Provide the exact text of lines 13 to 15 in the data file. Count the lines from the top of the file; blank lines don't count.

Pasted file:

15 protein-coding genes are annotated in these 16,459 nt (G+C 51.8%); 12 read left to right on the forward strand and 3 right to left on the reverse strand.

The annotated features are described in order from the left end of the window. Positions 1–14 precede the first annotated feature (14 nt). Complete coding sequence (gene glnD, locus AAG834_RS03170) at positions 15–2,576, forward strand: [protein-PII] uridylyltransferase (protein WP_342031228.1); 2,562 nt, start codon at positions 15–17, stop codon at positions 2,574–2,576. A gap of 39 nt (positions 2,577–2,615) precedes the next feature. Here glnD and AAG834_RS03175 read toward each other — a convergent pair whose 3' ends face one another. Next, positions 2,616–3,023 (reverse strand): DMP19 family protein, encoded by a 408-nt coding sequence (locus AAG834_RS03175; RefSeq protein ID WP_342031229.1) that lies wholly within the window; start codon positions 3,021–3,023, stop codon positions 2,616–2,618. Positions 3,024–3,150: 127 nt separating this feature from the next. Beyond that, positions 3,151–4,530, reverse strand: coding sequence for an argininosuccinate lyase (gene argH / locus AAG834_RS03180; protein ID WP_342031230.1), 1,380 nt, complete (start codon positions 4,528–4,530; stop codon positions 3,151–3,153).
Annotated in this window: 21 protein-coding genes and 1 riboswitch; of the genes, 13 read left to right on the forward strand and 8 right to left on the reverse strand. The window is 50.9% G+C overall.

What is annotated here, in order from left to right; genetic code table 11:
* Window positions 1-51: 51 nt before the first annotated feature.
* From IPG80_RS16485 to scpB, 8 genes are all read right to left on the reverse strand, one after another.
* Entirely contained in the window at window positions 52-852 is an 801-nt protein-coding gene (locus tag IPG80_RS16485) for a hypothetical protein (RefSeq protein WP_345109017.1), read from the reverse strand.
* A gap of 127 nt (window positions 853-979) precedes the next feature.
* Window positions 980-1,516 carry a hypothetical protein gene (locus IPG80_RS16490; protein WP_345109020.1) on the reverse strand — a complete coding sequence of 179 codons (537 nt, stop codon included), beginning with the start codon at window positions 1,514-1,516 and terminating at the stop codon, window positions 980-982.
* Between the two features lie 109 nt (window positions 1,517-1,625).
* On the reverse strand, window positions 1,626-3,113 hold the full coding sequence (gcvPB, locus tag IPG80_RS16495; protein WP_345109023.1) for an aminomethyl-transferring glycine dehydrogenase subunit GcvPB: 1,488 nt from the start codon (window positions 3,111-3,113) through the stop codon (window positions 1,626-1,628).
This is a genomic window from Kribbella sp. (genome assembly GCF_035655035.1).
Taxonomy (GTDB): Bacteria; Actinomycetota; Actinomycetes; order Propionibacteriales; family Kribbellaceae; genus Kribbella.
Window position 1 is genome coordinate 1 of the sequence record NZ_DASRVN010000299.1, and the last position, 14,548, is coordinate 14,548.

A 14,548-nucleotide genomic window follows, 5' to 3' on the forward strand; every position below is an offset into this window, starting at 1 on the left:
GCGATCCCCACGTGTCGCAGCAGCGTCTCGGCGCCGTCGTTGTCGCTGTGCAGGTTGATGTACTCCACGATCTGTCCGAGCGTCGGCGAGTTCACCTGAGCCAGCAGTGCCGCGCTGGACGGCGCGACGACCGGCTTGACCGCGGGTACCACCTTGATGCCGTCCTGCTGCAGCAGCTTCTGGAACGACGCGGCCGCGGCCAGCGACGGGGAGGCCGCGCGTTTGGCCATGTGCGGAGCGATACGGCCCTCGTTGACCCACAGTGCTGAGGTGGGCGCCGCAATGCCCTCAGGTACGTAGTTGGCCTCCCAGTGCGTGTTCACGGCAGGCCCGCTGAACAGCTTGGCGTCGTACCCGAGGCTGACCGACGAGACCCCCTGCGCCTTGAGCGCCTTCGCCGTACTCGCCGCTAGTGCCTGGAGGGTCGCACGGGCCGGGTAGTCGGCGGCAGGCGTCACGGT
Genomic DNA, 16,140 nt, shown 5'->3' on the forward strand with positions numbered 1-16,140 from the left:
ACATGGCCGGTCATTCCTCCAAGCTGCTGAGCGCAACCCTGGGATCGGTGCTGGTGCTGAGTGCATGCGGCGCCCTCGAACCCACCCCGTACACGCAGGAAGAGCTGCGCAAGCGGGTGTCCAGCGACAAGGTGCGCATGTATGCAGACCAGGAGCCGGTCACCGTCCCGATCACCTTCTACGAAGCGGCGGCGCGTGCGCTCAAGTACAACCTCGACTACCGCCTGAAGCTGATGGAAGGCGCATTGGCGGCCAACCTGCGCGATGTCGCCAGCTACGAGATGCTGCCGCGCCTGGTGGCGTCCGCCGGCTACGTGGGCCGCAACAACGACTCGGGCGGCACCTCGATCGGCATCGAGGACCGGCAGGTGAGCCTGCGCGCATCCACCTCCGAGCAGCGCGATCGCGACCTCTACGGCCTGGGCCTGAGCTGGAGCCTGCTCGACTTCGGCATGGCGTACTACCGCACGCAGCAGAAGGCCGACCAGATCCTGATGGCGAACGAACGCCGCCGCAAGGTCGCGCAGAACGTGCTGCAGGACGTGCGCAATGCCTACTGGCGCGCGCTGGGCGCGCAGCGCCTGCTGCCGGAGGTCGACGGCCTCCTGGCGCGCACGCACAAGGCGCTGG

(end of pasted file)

Taxonomy (GTDB): Bacteria; Actinomycetota; Actinomycetes; order Propionibacteriales; family Kribbellaceae; genus Kribbella.
Window position 1 is genome coordinate 1 of the sequence record NZ_DASRVN010000299.1, and the last position, 14,548, is coordinate 14,548.

A 14,548-nucleotide genomic window follows, 5' to 3' on the forward strand; every position below is an offset into this window, starting at 1 on the left: